The upside-down water collection system of Syntrichia caninervis

Abstract

Desert plants possess highly evolved water conservation and transport systems, from the root structures that maximize absorption of scarce ground water15, to the minimization of leaf surface area6 to enhance water retention. Recent attention has focused on leaf structures that are adapted to collect water and promote nucleation from humid air79. Syntrichia caninervis Mitt. (Pottiaceae) is one of the most abundant desert mosses in the world and thrives in an extreme environment with multiple but limited water resources (such as dew, fog, snow and rain), yet the mechanisms for water collection and transport have never been completely revealed. S. caninervis has a unique adaptation: it uses a tiny hair (awn) on the end of each leaf to collect water, in addition to that collected by the leaves themselves. Here we show that the unique multiscale structures of the hair are equipped to collect and transport water in four modes: nucleation of water droplets and films on the leaf hair from humid atmospheres; collection of fog droplets on leaf hairs; collection of splash water from raindrops; and transportation of the acquired water to the leaf itself. Fluid nucleation is accomplished in nanostructures, whereas fog droplets are gathered in areas where a high density of small barbs are present and then quickly transported to the leaf at the base of the hair. Our observations reveal nature's optimization of water collection by coupling relevant multiscale physical plant structures with multiscale sources of water.

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Figure 1: Morphology of S. caninervis and the associated awns.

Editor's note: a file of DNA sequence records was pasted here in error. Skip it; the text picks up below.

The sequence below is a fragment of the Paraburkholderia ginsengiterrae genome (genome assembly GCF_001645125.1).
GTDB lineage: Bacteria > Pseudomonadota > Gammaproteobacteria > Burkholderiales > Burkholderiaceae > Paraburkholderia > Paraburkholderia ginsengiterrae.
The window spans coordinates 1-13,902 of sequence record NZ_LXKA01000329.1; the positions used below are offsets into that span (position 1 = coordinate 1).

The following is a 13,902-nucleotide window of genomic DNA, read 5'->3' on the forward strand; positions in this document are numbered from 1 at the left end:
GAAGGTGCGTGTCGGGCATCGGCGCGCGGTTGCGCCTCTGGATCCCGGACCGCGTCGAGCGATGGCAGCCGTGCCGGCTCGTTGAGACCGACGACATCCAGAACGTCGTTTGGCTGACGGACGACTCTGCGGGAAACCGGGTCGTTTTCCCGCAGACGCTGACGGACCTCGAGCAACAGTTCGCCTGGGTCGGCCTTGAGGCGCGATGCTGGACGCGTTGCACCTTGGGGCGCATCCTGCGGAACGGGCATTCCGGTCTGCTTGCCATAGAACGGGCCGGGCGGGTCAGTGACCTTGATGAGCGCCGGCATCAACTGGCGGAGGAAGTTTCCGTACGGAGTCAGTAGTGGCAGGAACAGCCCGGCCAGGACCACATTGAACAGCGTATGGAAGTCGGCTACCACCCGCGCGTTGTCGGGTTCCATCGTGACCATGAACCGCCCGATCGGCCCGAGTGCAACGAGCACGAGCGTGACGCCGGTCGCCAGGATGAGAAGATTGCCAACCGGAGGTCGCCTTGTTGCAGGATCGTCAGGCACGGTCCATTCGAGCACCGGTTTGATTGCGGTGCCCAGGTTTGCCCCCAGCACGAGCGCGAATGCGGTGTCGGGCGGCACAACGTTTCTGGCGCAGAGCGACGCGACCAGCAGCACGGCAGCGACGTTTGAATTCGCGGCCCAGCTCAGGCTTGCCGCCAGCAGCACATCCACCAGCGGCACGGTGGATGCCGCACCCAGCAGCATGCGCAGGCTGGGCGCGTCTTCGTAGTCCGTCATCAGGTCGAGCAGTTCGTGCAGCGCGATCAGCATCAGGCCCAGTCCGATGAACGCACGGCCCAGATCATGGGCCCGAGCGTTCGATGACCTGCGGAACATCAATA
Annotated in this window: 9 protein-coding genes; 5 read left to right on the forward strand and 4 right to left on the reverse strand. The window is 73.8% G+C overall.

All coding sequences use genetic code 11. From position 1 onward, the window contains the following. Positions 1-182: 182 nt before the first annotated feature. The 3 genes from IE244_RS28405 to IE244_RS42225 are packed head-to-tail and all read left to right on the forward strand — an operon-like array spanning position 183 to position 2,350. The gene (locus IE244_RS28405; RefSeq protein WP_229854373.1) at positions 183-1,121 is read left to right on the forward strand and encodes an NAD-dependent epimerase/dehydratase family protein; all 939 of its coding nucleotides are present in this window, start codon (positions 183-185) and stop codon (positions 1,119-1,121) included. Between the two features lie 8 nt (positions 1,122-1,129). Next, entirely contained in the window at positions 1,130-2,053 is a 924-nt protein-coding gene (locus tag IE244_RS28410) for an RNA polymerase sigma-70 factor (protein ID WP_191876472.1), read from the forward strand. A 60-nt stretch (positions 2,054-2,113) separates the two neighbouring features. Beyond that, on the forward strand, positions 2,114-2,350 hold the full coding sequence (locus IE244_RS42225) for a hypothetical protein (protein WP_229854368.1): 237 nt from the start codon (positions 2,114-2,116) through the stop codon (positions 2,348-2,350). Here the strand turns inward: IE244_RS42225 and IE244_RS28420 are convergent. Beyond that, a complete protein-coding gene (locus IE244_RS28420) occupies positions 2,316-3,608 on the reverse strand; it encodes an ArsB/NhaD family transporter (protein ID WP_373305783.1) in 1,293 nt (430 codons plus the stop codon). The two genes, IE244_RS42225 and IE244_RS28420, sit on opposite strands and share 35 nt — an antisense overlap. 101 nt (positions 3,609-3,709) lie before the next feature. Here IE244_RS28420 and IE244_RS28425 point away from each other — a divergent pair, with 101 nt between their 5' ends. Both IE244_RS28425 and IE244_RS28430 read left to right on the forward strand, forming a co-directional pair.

Figure 2: Nucleation of dew on a moss awn surface.
Figure 3: Fog collection on an awn of S. caninervis.
Figure 4: Multifunctional hierarchical water harvest mechanisms of the moss awn.

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Acknowledgements

We want to thank M. Standing for providing SEM/ESEM support, L. Allphin-Rapier for providing ideas and discussions, Z. Aanderud and his students for providing samples, A. Downing for proof reading and BYU internal support for Z.P. and the SEM/ESEM experiments. The work of Y.Z., N.W. and Y.T. were funded by the National Basic Research Program of China (2014CB954202).

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Contributions

N.W. and Y.Z. originated the research on S. caninervis and provided anatomical studies, both macro and microscopic. Z.P., T.T.T. and W.G.P. designed the experiments, and Z.P. and T.T.T. performed the experiments and analysed the data. Z.P and W.G.P. proposed the mechanisms of nucleation on the moss awn. W.G.P., Z.P. and T.T.T. wrote the text.

Corresponding author

Correspondence to Tadd T. Truscott.

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The authors declare that they have no competing financial interests.

Supplementary information

Supplementary Information

Supplementary Section ‘Dew nucleation and fog droplet collection in a groove’, Supplementary References, Supplementary Figs 1–3 and captions for Supplementary Videos 1–5. (PDF 1448 kb)

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Supplementary Video 1 (MP4 383 kb)

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Supplementary Video 2 (MP4 480 kb)

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Supplementary Video 3 (MP4 22053 kb)

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Supplementary Video 4 (MP4 2722 kb)

Supplementary Video

Supplementary Video 5 (MP4 1309 kb)

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Pan, Z., Pitt, W., Zhang, Y. et al. The upside-down water collection system of Syntrichia caninervis. Nature Plants 2, 16076 (2016). https://doi.org/10.1038/nplants.2016.76

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